An Absolutely Remarkable Thing
In a world of James Pattersons, Janet Evanonviches, and Stephen Kings, it can be hard to get noticed. Believe me. I know. So, when I have the opportunity to read and showcase a debut author, I take it.
An Absolutely Remarkable Thing, Hank Green
I've gone back and forth on my star rating for this one. It was a three. Then we discussed it at book club on Saturday and now it's a four.
April May is, first of all, an unfortunate name, and, on top of that, she has an awful, terrible personality. I *think* that's on purpose. This book is absolutely about social media, so it was an interesting discussion for sure. Two of our members, I being one of them, are very involved on social media and branding and all the nonsense that comes with it. So, if you can relate to that at all, you can maybe understand where April May is coming from. You probably won't like her, it's almost impossible, guys, but you may understand her a little bit.
So, what's this book about? To me, it's about social media and extremist. To get the point across, Hank Green uses the Carls. The Carls are ten foot robots that appear in sixty-four major cities across the globe at exactly the same time. April May stumbles upon New York Carl -or does she? - calls her friend Andy to film it, and is set on a trajectory she has zero control over. All she knows is, she has branded herself as a Carl supporter and now, even when things go sideways, she has to stick to her guns. Because followers. She has literally millions. She is obsessed with keeping them and spreading her message. She's an extremist in her own right; making risky decisions on behalf of humanity all while being a genuine dirt bag to everyone around her.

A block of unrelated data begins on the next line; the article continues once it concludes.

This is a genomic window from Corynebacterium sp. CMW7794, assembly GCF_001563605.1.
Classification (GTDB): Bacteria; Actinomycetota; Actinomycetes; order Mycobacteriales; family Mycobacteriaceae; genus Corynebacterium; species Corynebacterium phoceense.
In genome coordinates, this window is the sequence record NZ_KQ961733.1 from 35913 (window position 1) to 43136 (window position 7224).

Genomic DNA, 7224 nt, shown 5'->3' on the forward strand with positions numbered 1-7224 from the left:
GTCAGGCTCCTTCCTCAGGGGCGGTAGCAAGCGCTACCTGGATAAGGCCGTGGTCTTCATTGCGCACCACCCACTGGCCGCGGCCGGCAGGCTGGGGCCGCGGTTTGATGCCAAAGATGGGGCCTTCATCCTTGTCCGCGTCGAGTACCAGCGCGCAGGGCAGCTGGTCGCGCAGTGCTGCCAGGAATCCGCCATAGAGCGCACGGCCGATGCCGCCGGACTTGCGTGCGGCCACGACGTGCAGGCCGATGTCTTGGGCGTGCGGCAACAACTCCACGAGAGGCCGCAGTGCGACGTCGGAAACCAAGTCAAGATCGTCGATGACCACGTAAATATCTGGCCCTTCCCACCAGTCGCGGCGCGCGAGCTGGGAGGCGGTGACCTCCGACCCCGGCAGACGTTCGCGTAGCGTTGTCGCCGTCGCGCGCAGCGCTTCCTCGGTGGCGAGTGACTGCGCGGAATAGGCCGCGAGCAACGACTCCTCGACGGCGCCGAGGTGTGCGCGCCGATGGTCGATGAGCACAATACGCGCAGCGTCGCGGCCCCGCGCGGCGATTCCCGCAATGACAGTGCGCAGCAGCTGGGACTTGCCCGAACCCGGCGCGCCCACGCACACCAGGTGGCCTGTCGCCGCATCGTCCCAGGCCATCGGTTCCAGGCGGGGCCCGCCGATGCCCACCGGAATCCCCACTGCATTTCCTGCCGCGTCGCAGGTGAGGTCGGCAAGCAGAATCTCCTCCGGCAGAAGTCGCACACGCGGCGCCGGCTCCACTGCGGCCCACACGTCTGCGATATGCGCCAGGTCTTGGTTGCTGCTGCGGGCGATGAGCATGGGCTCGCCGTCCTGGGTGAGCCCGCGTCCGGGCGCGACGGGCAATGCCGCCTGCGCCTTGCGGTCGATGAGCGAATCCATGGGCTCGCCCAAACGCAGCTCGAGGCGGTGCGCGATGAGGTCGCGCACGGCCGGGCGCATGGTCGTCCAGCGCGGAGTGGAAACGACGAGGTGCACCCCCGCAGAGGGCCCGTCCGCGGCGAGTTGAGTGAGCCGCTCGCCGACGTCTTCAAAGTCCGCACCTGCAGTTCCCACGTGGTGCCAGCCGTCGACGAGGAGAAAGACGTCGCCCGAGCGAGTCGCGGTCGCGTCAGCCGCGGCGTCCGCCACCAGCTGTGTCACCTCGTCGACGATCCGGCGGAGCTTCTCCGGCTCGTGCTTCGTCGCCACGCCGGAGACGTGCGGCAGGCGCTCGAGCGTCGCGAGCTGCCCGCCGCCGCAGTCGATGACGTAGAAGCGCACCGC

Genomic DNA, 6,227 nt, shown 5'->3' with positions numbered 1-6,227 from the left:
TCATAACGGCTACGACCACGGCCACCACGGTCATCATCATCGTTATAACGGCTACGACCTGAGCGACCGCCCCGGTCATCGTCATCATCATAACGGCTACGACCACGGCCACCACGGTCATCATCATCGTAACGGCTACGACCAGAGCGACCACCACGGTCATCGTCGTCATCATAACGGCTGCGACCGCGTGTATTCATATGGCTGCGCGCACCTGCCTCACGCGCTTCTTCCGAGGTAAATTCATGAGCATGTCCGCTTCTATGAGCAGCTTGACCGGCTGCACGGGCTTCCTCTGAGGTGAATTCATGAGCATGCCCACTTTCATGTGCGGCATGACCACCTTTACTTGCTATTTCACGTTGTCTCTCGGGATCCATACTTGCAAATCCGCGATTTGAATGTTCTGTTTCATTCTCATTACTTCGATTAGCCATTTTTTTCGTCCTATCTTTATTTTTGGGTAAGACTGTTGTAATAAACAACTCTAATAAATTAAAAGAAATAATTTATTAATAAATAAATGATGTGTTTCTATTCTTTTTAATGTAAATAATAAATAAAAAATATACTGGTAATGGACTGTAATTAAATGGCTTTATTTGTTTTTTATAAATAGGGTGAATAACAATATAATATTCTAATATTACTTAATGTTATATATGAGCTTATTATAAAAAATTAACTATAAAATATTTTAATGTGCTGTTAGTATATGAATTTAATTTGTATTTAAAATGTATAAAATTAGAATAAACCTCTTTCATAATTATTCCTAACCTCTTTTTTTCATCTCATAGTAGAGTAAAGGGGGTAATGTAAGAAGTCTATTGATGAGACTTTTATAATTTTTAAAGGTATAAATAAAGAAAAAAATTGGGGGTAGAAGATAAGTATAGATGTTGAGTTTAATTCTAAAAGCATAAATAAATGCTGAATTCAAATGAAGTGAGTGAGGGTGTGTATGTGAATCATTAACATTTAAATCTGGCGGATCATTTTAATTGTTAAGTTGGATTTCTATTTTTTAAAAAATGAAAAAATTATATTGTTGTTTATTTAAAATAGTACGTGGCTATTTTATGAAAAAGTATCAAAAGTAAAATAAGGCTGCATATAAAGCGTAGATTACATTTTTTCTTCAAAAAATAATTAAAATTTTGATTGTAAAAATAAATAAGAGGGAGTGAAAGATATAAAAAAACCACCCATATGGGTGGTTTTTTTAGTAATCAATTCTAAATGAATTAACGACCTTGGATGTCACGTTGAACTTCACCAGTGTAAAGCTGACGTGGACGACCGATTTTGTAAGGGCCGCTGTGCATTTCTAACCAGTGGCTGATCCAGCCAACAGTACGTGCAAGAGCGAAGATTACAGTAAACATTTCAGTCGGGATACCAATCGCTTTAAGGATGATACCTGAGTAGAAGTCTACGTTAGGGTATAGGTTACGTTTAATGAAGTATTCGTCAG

Then there are the Defenders. Folks who absolutely believe the Carls are a threat. These two groups have their moderates and their extremists...it's almost like this book is a reflection of our current political and social climate and uses alien robots as a catalyst....oh, wait, that's precisely what this book is. It's an interesting read. It's a sci-fi, which isn't a genre I read often, but it is 100% relevant to today and also Earth.
Oh, I also thought it was really clever that Carl communicates with us via music. There are three musical references in this book, a Queen song, a Bowie song, and Call Me Maybe by Carly Ray Jepsen. It makes a ton of sense that Carl would communicate via Freddie Mercury and David Bowie because, if there were ever two aliens in disguise, it was ttalhose two. I *really* wish the third musical reference would have been a Talking Heads song. Two reasons, April May is a literal talking head. She goes on news programs spouting her opinion at anyone and everyone. And, secondly, David Byrne is a space alien. I've seen the man IRL. He is an alien.
So, if you feel the overwhelming, crushing burden of maintaining a social media presence, defining and sticking to your brand, getting and maintaining an audience without revealing too much of your actual self, this book is for you. You'll get it. Plus, Carl is pretty dope.